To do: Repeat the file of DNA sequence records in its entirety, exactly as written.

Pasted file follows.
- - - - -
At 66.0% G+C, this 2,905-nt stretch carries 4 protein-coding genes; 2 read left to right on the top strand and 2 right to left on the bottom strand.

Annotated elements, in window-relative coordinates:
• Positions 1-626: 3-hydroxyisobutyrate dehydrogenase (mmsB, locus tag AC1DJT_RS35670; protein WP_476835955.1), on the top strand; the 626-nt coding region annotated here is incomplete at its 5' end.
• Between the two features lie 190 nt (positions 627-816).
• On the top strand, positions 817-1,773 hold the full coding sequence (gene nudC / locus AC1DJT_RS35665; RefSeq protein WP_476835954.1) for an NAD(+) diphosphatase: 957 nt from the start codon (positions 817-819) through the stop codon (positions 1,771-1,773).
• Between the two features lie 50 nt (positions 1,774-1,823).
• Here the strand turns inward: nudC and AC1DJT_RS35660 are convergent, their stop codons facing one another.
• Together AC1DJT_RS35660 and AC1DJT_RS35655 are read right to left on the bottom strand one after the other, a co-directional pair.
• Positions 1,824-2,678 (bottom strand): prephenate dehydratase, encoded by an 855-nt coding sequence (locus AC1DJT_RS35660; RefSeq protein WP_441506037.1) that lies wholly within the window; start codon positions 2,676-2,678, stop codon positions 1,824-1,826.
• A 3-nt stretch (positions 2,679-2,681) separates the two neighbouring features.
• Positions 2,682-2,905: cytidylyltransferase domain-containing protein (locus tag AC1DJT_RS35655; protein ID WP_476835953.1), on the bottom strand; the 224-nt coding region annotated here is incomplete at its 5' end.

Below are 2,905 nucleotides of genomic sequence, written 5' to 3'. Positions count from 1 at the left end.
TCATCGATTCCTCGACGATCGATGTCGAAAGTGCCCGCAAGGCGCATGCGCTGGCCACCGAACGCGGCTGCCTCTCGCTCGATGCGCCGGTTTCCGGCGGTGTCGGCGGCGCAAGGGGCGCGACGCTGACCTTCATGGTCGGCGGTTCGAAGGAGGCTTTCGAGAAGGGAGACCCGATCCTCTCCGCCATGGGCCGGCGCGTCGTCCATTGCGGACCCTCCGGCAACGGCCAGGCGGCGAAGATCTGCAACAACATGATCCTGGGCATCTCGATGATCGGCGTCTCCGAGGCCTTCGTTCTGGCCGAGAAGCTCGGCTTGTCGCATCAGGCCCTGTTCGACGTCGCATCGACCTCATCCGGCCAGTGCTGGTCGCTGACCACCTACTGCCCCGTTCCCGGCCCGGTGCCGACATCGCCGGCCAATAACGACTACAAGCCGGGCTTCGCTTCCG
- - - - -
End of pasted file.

At 66.0% G+C, this 2,905-nt stretch carries 4 protein-coding genes; 2 read left to right on the top strand and 2 right to left on the bottom strand.

Annotated elements, in window-relative coordinates:
• Positions 1-626: 3-hydroxyisobutyrate dehydrogenase (mmsB, locus tag AC1DJT_RS35670; protein WP_476835955.1), on the top strand; the 626-nt coding region annotated here is incomplete at its 5' end.
• Between the two features lie 190 nt (positions 627-816).
• On the top strand, positions 817-1,773 hold the full coding sequence (gene nudC / locus AC1DJT_RS35665; RefSeq protein WP_476835954.1) for an NAD(+) diphosphatase: 957 nt from the start codon (positions 817-819) through the stop codon (positions 1,771-1,773).
• Between the two features lie 50 nt (positions 1,774-1,823).
• Here the strand turns inward: nudC and AC1DJT_RS35660 are convergent, their stop codons facing one another.
• Together AC1DJT_RS35660 and AC1DJT_RS35655 are read right to left on the bottom strand one after the other, a co-directional pair.
• Positions 1,824-2,678 (bottom strand): prephenate dehydratase, encoded by an 855-nt coding sequence (locus AC1DJT_RS35660; RefSeq protein WP_441506037.1) that lies wholly within the window; start codon positions 2,676-2,678, stop codon positions 1,824-1,826.
• A 3-nt stretch (positions 2,679-2,681) separates the two neighbouring features.
• Positions 2,682-2,905: cytidylyltransferase domain-containing protein (locus tag AC1DJT_RS35655; protein ID WP_476835953.1), on the bottom strand; the 224-nt coding region annotated here is incomplete at its 5' end.

Below are 2,905 nucleotides of genomic sequence, written 5' to 3'. Positions count from 1 at the left end.
TCATCGATTCCTCGACGATCGATGTCGAAAGTGCCCGCAAGGCGCATGCGCTGGCCACCGAACGCGGCTGCCTCTCGCTCGATGCGCCGGTTTCCGGCGGTGTCGGCGGCGCAAGGGGCGCGACGCTGACCTTCATGGTCGGCGGTTCGAAGGAGGCTTTCGAGAAGGGAGACCCGATCCTCTCCGCCATGGGCCGGCGCGTCGTCCATTGCGGACCCTCCGGCAACGGCCAGGCGGCGAAGATCTGCAACAACATGATCCTGGGCATCTCGATGATCGGCGTCTCCGAGGCCTTCGTTCTGGCCGAGAAGCTCGGCTTGTCGCATCAGGCCCTGTTCGACGTCGCATCGACCTCATCCGGCCAGTGCTGGTCGCTGACCACCTACTGCCCCGTTCCCGGCCCGGTGCCGACATCGCCGGCCAATAACGACTACAAGCCGGGCTTCGCTTCCG